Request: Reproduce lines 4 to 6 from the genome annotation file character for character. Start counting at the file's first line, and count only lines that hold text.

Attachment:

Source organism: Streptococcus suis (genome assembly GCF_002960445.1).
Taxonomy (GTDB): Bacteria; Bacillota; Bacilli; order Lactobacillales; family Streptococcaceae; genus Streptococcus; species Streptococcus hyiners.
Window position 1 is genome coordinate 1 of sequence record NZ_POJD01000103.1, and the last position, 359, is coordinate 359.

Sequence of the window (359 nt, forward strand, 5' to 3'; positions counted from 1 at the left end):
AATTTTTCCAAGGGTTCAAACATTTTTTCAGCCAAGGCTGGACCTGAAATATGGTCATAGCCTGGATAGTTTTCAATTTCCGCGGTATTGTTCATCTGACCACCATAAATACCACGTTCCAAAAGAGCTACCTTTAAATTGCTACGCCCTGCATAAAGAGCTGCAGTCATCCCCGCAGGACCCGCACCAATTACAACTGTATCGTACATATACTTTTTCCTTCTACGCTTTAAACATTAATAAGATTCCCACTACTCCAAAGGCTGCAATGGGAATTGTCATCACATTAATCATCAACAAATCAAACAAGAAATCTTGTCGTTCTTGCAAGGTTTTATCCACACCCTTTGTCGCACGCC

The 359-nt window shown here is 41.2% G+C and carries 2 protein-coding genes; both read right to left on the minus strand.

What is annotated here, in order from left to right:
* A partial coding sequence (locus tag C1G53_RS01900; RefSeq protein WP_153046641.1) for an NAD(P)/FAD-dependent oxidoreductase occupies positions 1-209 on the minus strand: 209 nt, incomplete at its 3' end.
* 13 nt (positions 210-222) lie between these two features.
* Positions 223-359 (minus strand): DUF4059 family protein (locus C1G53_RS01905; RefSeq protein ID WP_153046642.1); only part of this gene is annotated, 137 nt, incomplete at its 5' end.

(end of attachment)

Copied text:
Sequence of the window (359 nt, forward strand, 5' to 3'; positions counted from 1 at the left end):
AATTTTTCCAAGGGTTCAAACATTTTTTCAGCCAAGGCTGGACCTGAAATATGGTCATAGCCTGGATAGTTTTCAATTTCCGCGGTATTGTTCATCTGACCACCATAAATACCACGTTCCAAAAGAGCTACCTTTAAATTGCTACGCCCTGCATAAAGAGCTGCAGTCATCCCCGCAGGACCCGCACCAATTACAACTGTATCGTACATATACTTTTTCCTTCTACGCTTTAAACATTAATAAGATTCCCACTACTCCAAAGGCTGCAATGGGAATTGTCATCACATTAATCATCAACAAATCAAACAAGAAATCTTGTCGTTCTTGCAAGGTTTTATCCACACCCTTTGTCGCACGCC

The 359-nt window shown here is 41.2% G+C and carries 2 protein-coding genes; both read right to left on the minus strand.